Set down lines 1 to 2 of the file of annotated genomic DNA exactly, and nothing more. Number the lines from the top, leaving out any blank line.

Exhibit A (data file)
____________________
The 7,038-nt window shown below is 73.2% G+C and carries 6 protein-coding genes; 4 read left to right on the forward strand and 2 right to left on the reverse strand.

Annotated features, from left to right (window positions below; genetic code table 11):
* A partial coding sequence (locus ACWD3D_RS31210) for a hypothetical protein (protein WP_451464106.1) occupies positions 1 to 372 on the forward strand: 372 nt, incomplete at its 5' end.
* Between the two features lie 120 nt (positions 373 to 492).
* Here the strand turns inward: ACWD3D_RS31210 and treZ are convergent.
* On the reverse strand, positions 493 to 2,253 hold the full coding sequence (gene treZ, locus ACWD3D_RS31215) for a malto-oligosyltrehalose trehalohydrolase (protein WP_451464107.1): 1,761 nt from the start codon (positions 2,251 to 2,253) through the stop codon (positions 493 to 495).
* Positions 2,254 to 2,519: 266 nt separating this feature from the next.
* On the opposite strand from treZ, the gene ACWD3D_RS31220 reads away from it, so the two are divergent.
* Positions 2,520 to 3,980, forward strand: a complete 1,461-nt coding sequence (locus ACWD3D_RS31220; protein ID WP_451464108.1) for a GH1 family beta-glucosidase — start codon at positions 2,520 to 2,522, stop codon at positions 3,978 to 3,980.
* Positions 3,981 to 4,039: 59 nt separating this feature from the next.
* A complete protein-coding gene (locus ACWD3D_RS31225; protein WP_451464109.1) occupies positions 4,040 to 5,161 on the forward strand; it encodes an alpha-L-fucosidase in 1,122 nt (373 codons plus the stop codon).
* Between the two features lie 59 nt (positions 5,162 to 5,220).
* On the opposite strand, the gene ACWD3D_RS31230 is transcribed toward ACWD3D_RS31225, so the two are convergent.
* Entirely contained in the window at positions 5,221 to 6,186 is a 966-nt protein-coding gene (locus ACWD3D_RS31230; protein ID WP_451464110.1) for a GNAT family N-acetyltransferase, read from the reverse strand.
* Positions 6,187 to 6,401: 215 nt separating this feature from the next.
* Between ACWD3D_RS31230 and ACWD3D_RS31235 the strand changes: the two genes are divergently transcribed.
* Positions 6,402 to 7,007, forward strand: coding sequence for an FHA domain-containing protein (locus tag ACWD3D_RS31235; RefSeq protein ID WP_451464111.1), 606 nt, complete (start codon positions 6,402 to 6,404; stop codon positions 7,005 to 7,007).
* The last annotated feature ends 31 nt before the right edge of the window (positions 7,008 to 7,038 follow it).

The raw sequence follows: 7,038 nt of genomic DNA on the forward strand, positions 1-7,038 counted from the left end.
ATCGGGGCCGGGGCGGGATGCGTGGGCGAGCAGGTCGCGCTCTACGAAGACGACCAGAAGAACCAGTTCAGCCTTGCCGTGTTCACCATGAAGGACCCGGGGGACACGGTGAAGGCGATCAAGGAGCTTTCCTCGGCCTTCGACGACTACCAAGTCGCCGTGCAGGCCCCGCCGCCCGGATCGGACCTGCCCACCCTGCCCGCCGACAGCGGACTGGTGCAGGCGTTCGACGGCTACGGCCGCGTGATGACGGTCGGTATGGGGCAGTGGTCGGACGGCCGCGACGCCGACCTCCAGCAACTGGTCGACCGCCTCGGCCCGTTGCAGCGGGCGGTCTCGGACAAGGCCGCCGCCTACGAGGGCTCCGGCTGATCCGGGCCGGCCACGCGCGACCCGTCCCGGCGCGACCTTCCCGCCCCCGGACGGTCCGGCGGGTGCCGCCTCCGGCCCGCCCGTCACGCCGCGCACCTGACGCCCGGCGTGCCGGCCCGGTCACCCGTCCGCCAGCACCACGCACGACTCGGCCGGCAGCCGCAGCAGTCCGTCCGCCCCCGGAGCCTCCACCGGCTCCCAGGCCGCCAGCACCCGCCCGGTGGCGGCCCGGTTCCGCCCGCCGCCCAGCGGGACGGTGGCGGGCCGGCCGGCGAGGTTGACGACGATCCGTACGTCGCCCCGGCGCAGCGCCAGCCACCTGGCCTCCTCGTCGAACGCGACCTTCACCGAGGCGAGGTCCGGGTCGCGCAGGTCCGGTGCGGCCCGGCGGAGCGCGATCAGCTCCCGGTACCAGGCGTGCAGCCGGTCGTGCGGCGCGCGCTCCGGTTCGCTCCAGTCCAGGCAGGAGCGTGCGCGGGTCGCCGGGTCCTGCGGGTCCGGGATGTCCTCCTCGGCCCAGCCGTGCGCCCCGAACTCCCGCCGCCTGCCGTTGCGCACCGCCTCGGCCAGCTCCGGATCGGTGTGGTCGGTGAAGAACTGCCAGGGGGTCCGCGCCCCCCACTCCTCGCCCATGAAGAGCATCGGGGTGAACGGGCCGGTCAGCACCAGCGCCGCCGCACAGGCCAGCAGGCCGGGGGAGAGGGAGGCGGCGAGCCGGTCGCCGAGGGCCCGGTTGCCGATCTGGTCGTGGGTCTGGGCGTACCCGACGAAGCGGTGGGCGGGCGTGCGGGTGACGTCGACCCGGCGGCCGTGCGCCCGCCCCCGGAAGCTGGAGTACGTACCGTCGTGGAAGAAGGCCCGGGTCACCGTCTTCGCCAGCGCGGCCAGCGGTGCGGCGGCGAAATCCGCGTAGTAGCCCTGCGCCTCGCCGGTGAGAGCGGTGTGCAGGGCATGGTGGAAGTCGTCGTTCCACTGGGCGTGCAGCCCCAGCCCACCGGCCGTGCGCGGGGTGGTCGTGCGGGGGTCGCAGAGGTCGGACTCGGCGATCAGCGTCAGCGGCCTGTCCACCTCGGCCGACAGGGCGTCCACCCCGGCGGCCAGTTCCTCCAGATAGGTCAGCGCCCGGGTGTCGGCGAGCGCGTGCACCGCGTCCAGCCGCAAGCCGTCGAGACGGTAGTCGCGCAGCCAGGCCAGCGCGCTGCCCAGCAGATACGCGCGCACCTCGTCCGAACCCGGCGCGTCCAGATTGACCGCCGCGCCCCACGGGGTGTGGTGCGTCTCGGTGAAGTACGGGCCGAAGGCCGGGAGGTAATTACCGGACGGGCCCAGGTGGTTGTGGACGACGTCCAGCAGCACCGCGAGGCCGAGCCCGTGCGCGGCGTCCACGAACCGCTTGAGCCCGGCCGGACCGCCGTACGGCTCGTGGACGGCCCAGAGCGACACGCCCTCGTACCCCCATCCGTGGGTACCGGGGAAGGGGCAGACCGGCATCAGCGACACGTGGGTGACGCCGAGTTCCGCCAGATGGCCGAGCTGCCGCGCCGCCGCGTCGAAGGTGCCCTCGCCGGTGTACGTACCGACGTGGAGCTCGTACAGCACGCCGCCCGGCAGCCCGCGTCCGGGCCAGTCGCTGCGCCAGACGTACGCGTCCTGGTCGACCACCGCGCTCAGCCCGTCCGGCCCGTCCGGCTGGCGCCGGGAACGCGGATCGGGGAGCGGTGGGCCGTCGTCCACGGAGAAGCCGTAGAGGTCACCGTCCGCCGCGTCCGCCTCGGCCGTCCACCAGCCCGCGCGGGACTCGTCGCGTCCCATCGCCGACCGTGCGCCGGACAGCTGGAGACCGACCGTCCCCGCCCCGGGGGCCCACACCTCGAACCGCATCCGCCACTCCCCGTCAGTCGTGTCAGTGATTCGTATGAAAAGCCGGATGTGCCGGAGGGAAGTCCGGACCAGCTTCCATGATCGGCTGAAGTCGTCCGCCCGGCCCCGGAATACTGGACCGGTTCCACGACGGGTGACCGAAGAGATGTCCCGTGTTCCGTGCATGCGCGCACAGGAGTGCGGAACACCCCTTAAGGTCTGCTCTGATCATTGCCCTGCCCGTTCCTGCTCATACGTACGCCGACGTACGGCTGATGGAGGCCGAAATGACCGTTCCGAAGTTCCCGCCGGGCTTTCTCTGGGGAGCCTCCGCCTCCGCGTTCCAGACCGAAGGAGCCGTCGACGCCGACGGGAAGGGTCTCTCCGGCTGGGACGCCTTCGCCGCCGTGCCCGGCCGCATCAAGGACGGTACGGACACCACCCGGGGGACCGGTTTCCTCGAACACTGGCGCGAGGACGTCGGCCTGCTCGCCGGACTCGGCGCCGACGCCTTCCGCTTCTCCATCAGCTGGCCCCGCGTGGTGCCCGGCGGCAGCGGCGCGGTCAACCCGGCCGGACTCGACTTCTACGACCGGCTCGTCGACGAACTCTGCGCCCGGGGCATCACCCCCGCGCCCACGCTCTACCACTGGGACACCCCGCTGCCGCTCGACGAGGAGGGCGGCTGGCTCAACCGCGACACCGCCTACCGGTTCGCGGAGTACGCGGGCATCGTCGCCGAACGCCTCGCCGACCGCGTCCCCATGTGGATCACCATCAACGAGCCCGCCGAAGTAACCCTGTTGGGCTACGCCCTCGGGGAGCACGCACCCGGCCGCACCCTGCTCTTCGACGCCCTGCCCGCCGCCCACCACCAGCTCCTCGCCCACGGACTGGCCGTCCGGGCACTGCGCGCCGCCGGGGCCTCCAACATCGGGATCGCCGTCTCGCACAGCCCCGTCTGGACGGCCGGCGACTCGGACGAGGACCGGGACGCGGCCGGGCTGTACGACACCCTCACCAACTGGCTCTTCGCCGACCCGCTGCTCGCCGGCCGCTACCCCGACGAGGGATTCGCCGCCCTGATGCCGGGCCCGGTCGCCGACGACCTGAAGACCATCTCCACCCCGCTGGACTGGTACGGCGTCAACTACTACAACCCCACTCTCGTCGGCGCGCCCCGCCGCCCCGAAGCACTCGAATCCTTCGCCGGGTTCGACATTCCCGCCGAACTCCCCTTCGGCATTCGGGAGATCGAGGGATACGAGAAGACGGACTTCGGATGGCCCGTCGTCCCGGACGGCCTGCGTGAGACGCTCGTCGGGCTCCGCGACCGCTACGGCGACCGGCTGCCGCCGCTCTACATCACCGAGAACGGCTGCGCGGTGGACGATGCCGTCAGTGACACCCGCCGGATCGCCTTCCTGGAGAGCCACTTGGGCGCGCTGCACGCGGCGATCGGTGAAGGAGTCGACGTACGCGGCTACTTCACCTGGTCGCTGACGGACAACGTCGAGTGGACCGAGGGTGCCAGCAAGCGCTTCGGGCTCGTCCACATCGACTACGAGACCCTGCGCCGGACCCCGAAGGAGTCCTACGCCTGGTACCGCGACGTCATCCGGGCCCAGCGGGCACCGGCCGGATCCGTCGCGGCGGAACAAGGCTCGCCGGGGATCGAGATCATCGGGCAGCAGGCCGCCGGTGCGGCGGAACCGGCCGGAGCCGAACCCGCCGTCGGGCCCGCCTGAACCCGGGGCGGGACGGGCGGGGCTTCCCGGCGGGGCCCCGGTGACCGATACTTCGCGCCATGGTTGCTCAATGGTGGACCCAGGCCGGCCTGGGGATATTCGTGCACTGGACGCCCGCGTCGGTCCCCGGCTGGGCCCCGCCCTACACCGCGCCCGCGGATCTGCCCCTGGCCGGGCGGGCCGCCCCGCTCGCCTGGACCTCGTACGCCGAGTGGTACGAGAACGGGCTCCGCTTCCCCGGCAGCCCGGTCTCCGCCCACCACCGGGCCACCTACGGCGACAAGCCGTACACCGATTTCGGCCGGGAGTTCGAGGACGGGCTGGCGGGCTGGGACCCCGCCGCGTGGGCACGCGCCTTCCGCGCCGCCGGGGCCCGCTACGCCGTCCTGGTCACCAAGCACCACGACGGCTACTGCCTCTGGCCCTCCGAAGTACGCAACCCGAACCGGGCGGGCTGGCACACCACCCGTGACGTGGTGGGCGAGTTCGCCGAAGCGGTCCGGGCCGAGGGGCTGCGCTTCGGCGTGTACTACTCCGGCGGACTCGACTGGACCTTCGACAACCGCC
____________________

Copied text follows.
The 7,038-nt window shown below is 73.2% G+C and carries 6 protein-coding genes; 4 read left to right on the forward strand and 2 right to left on the reverse strand.

Annotated features, from left to right (window positions below; genetic code table 11):